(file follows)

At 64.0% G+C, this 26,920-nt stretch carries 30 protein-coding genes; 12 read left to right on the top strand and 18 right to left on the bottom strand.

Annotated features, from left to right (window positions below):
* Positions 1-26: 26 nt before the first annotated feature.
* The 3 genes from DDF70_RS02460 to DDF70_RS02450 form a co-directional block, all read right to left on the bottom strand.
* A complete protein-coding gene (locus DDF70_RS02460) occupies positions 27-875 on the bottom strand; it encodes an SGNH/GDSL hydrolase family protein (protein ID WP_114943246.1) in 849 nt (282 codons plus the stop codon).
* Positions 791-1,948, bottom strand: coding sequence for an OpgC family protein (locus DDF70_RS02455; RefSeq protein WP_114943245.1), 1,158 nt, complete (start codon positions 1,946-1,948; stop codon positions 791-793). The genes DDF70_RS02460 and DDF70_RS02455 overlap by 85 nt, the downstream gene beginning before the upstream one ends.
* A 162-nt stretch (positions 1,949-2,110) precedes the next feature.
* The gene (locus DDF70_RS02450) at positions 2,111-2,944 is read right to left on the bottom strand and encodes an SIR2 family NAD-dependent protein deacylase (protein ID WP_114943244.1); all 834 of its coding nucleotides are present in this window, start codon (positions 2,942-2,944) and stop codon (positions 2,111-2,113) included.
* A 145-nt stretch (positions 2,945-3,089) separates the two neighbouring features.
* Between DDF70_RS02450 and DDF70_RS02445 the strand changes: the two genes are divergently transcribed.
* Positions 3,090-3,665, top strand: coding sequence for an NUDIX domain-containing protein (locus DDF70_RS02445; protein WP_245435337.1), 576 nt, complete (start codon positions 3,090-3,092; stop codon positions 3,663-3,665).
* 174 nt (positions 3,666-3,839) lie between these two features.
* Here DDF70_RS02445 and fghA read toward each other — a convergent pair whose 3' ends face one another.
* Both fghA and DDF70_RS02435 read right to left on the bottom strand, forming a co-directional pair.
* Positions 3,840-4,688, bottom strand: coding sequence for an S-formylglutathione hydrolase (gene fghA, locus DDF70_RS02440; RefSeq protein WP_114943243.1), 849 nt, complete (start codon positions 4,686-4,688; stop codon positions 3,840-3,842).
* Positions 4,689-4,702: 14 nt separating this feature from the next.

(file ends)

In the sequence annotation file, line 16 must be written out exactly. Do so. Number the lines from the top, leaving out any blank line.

* Positions 4,689-4,702: 14 nt separating this feature from the next.